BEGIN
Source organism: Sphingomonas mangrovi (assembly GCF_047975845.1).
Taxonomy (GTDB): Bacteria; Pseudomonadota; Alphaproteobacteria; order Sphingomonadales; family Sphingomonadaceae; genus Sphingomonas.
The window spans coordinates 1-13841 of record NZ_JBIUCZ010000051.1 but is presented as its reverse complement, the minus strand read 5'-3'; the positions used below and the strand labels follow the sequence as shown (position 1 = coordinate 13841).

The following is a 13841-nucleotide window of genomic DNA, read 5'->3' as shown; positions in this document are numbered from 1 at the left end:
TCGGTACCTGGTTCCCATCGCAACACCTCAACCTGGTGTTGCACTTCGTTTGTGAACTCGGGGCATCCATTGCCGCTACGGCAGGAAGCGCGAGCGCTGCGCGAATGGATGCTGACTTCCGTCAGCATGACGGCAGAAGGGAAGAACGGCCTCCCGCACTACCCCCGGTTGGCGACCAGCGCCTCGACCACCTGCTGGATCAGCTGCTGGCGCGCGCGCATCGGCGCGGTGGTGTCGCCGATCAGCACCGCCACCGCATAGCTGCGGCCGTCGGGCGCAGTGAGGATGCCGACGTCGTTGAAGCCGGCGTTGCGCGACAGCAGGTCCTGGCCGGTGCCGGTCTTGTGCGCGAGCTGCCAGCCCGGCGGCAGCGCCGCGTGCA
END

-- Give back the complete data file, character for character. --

Source organism: Sphingomonas mangrovi (assembly GCF_047975845.1).
Taxonomy (GTDB): Bacteria; Pseudomonadota; Alphaproteobacteria; order Sphingomonadales; family Sphingomonadaceae; genus Sphingomonas.
The window spans coordinates 1-13841 of record NZ_JBIUCZ010000051.1 but is presented as its reverse complement, the minus strand read 5'-3'; the positions used below and the strand labels follow the sequence as shown (position 1 = coordinate 13841).

The following is a 13841-nucleotide window of genomic DNA, read 5'->3' as shown; positions in this document are numbered from 1 at the left end:
TCGGTACCTGGTTCCCATCGCAACACCTCAACCTGGTGTTGCACTTCGTTTGTGAACTCGGGGCATCCATTGCCGCTACGGCAGGAAGCGCGAGCGCTGCGCGAATGGATGCTGACTTCCGTCAGCATGACGGCAGAAGGGAAGAACGGCCTCCCGCACTACCCCCGGTTGGCGACCAGCGCCTCGACCACCTGCTGGATCAGCTGCTGGCGCGCGCGCATCGGCGCGGTGGTGTCGCCGATCAGCACCGCCACCGCATAGCTGCGGCCGTCGGGCGCAGTGAGGATGCCGACGTCGTTGAAGCCGGCGTTGCGCGACAGCAGGTCCTGGCCGGTGCCGGTCTTGTGCGCGAGCTGCCAGCCCGGCGGCAGCGCCGCGTGCA